Plated Dungeness Crab in Black Pepper Asian Sauce

Plated Dungeness Crab in Black Pepper Asian Sauce

Dungeness Crab in Black Pepper Asian Sauce

serves 3 with sides

Ingredients

1/8 tsp black pepper
2 TBS mirin
4 TBS shoyu (soy sauce)
2 TBS oyster sauce
1/2 cup chicken stock
Dungeness crab steamed and cleaned
2 TBS vegetable oil
4 cloves minced garlic
1 TBS cornstarch
2 TBS water
4 scallions chopped

Instructions

In a bowl, whisk pepper, mirin, shoyu, oyster sauce and chicken stock.

Heat oil in a large frying pan then, using tongs, carefully add crab pieces to the pan (including the carapace or top shell).  Sprinkle the garlic into the pan and fry for about a minute until garlic is golden.

Pour the sauce into the pan and bring to a boil, then reduce heat to a simmer.  Mix cornstartch and water, pour into the sauce in the pan and mix well by stirring the crab pieces around.  Cook 2-3 minutes and add scallions.

Remove pan from the heat and use tongs to reassemble the crab on a plate.  Pour the sauce over the plated crab.  Serve with steamed rice.

Approximate cost/serving: The crab was the most expensive part of the dish at $6.  I buy all my Asian ingredients in large sizes at an Asian grocer so they’re very affordable.  The entire dish came out to just under $7.  We ate 2/3 of the meat between the two of us so it’s about $2.33 a serving.

Gluten Free: It is possible to make this gluten free, just check your ingredients’ labels to make sure because some of them (like soy sauce) can contain gluten.


Posts may contain affiliate links. If you purchase a product through an affiliate link, your costs will be the same but Eating Richly Even When You're Broke will receive a small commission. This helps us to cover some of the costs for this site. Thank you so much for your support!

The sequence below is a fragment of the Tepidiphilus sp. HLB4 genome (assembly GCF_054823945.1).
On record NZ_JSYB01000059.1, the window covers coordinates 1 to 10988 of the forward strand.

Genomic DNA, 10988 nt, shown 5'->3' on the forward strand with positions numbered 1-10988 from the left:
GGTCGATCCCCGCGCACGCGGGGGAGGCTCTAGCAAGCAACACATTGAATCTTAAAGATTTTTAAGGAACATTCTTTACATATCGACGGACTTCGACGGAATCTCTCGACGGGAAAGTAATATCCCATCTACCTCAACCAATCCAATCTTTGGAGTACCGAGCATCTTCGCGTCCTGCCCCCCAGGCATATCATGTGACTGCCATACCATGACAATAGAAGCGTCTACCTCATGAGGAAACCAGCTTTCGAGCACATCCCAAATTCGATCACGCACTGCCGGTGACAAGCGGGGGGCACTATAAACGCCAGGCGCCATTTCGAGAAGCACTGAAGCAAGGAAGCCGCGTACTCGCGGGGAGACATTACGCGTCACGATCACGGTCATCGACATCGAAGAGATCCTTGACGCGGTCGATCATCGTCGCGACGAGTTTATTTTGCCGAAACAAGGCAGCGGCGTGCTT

Tags: , , , , , , , , , ,

10 Responses to “How to Cook and Clean Dungeness Crab Photo Tutorial PLUS Asian Crab Recipe”

  1. jenn
    October 26, 2009 at 1:09 pm #

    Yum. I LOVE crab . Just cracking into them is so much fun, Neat tutorial. It’s been a while since I’ve had myself some fresh ones. I think I’ll have to go get me some.

  2. Sundancer
    October 26, 2009 at 3:48 pm #

    Hah! Herman, it reminds me of that movie. I think it was Simply Irresistible.

  3. Deseree
    October 28, 2009 at 8:46 am #

    Thank you for this! Dungeness crab is by far my favorite but I have always been a bit intimidated by cleaning it. This post helps alot. I will have to go pick some up now to give it a shot.

  4. Nurit - 1 family. friendly. food.
    November 2, 2009 at 9:34 am #

    Great tutorial. I might even get confident enough to try it one day :)

  5. Nurit - 1 family. friendly. food.
    November 2, 2009 at 9:36 am #

    Ahh, on secodn thought, after seeing your pics again… eh, too scared…

  6. Heather
    May 23, 2010 at 3:39 pm #

    Thank you for your great instructions on cleaning crabs!!!

  7. Sumac
    April 10, 2011 at 9:41 pm #

    Well, I finally took the plunge and bought a pre-cooked Dungeness Crab at the grocery store knowing full and well that I had no idea how to clean it and reap the rewards.

    This tutorial was EXACTLY what I needed!

    Side note: tearing apart a lobster has never bothered me, but something about pulling that crab apart gave me a serious case of the willies (maybe because my zodiac sign is Cancer).

    Thanks for the lesson.

    • diana
      April 21, 2011 at 8:41 pm #

      SO glad I could help! How was your crab?

  8. Paul Bazilwich
    December 31, 2011 at 11:12 am #

    What makes a crab turn black around gills after cooking?

Trackbacks/Pingbacks

  1. MJ’s Travel Favorites 11-1-09 | Traveling with MJ - July 11, 2010

    [...] Dianasaur Dishes, while not strictly a travel blog, has a great tutorial for how to cook and clean a Dungeness crab.  Anyone living or traveling to the Pacific Northwest will find this information handy for crab season. [...]

Leave a Reply